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ROCKS and MINERALS. How Do Weathering and Erosion Shape Earth’s Surface? Mission: Describe the differences between physical weathering and erosion.

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Presentation on theme: "ROCKS and MINERALS. How Do Weathering and Erosion Shape Earth’s Surface? Mission: Describe the differences between physical weathering and erosion."— Presentation transcript:

1 ROCKS and MINERALS

2 How Do Weathering and Erosion Shape Earth’s Surface? Mission: Describe the differences between physical weathering and erosion.

3 Erosion by wind.

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7 Erosion by water.

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10 Biological weathering.

11 What can Break a Boulder? When you think of rocks, words like hard and solid may come to mind. You may think rocks can’t even break, but that’s not true. Rocks can be cracked and crushed by mere wind and rain.

12 The roots of this tree broke apart the rocks.

13 When it rains, water can get into the cracks of rocks.

14 When water freezes, it expands. This widens the cracks.

15 When water freezes again, it pushes the cracks in the rocks even wider. When this happens many times, the rock breaks apart.

16 The process of rock breaking apart is called WEATHERING. Many different things can cause weathering. Gravity can cause rocks to fall down a cliff and break apart.

17 Weathering by gravity.

18 Flowing water can cause rocks to tumble and scrape against each other. Sand blown by wind can scrape against rocks.

19 Weathering: Causing rocks to break apart.

20 Living things can also cause weathering. A tree’s roots can grow in a small crack in a rock. As the roots grow, it can push the rock apart until the rock breaks.

21 Animals may dig up rocks, causing the rocks to be exposed to wind and rain.

22 Chemicals in water and rain that flow through and around rocks can also cause weathering. These chemicals can combine with the rock and change it so that it crumbles and wears away.

23 Statues can also be changed by weathering.

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25 Rocks on the Move Don’t rocks just sit around in the sun all day? No. Rocks can move!

26 Weathering is the beginning of a series of changes that often occurs to rocks on Earth’s surface. The same wind and water that can cause weathering also can carry the broken bits of rock away. The process of moving weathered rock from one place to another is called erosion.

27 The erosion of rock can be caused by many different natural processes. Moving water is one of the most common causes of erosion.

28 The fast-moving water in this stream can shift or move large rocks near the top of the mountain. Together with gravity, water can cause the rocks to move downhill.

29 Erosion of beaches by hurricanes.

30 The water pulls the larger pieces of weathered rock along the river’s bottom. As the water slows down, it has less energy. It cannot move the largest rocks and pebbles anymore. These are left behind as the water moves on. The dropping of weathered rock by wind or moving water is known as deposition.

31 As the water in a river continues to slow down, more bits of weathered rock are dropped and left behind. This happens because slow-moving water can only carry very small pieces of rock, such as sand and silt. These bits of rock are called sediment.

32 When rivers reach the ocean, they slow down even more. As they slow down, much of the remaining sediment in the water is dropped. Over time, the sediment piles up near the mouth of the river. It forms a landform called a delta.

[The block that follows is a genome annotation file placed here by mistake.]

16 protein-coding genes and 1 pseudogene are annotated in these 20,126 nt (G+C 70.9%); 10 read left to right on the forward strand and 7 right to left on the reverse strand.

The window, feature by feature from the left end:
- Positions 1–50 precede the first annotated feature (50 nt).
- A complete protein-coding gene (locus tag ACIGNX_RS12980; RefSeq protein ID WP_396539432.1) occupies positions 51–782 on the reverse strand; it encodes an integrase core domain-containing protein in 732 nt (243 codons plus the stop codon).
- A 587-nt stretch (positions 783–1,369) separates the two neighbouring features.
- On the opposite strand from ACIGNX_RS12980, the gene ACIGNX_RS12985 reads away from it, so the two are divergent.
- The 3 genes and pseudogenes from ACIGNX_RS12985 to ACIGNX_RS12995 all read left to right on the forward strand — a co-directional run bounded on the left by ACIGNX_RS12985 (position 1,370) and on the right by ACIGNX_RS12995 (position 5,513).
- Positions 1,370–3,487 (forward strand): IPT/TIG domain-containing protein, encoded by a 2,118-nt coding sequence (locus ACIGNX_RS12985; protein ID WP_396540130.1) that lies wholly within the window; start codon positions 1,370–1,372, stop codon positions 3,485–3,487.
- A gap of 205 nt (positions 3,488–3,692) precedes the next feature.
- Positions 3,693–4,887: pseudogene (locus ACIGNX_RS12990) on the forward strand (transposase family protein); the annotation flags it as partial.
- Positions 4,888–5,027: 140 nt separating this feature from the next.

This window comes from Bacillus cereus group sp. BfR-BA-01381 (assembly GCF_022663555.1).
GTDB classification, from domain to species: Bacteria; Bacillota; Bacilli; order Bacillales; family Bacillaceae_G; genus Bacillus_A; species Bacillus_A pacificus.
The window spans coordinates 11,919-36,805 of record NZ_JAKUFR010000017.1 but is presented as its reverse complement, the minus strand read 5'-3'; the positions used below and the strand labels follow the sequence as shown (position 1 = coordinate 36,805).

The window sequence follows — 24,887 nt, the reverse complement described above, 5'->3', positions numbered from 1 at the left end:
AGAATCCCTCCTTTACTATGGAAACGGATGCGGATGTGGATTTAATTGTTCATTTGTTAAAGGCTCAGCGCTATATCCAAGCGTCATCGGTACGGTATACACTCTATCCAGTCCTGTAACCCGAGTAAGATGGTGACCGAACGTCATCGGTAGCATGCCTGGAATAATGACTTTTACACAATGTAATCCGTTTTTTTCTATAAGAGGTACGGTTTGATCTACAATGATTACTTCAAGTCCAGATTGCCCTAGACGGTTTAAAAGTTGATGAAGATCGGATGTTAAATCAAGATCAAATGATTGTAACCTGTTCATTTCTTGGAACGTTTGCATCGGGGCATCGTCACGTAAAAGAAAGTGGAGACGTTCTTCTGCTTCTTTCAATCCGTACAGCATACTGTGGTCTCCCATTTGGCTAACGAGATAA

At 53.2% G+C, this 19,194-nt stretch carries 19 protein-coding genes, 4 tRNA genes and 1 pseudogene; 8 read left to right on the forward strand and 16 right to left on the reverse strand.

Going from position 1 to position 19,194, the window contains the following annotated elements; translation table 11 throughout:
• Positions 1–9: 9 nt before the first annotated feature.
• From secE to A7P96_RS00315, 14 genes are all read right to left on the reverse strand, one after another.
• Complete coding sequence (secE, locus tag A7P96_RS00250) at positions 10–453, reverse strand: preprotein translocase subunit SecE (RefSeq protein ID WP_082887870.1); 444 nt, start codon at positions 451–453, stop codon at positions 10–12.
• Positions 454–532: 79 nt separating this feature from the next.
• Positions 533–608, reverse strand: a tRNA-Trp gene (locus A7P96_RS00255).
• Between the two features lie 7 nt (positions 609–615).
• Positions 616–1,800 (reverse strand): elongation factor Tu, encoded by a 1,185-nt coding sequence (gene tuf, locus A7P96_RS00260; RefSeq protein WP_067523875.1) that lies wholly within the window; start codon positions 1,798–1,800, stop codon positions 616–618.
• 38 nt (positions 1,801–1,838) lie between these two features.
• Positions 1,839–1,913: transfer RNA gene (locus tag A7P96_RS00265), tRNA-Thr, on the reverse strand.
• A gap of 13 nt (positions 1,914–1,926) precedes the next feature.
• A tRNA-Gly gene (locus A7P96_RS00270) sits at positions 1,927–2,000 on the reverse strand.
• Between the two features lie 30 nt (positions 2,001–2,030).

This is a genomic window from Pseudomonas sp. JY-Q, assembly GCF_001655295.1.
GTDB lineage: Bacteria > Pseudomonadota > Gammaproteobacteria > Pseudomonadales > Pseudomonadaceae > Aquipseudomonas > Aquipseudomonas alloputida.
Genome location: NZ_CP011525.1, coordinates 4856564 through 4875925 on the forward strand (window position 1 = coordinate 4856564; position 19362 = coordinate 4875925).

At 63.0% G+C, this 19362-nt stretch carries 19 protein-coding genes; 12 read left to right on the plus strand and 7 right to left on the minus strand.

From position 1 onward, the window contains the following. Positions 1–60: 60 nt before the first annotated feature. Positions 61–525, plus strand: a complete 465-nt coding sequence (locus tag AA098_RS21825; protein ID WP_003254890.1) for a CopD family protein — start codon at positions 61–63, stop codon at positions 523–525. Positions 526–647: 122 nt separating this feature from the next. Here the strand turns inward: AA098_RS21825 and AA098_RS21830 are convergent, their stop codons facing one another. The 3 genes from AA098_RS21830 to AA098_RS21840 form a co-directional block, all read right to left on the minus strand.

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34 WIND The wind is just moving air, so what can it do? Wind blows sand and other sediment away.

35 Wind can carry away soil and other sediment. Where does all of it go? Some particles are not carried very far. Others can be carried thousands of miles away. Sand from the Sahara Desert, in Africa, is sometimes carried all the way across the Atlantic Ocean to the United States.

36 Wind may deposit a lot of sand in one area. Over time the sand builds up and forms dunes. Sand dunes are often found near sandy beaches.

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38 This rock, called a mushroom rock, began as a giant boulder. Wind slowly eroded the rock, leaving the mushroom shape behind.

39 ICE Can you imagine an ice cube the size of a city? Some chunks of ice are even larger than that! Huge sheets of ice are called glaciers.

40 Glaciers are found in very cold places. You may think that because a glacier is made of ice, it does not move. But the ice flows like a very slow river. As the glacier flows, it picks up large rocks and boulders.

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42 Glaciers pick up rocks and the soil under it, causing erosion. When the glacier begins to melt, the rocks and sediment drop out of the ice. This sediment forms many different features, including hills called moraines.

43 GLACIER MORAINES

44 GRAVITY Gravity pulls a ball thrown into the air down. It pulls you down. It even pulls the rain and snow down. It can pull rocks down, too.

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46 Just as gravity causes a ball to fall back to earth, it causes rocks and sediment to slide down mountains and cliffs. Gravity can even cause huge chunks of rock and soil to slide down a slope all at once. This is called a landslide.

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49 Landslides happen a lot in mountain ranges. A hill’s slope affects how gravity will act on it. If the slope is steep, rocks are much more likely to fall than if it is not steep.

50 Do the Math Measure Angles The steepness of a slope is measured in degrees. Use a protractor to measure the three slopes. Which has the steepest slope?

51 WATER Water carries dirt down the drain when you wash your hands. It also carries rocks and sediment down a river or along a beach.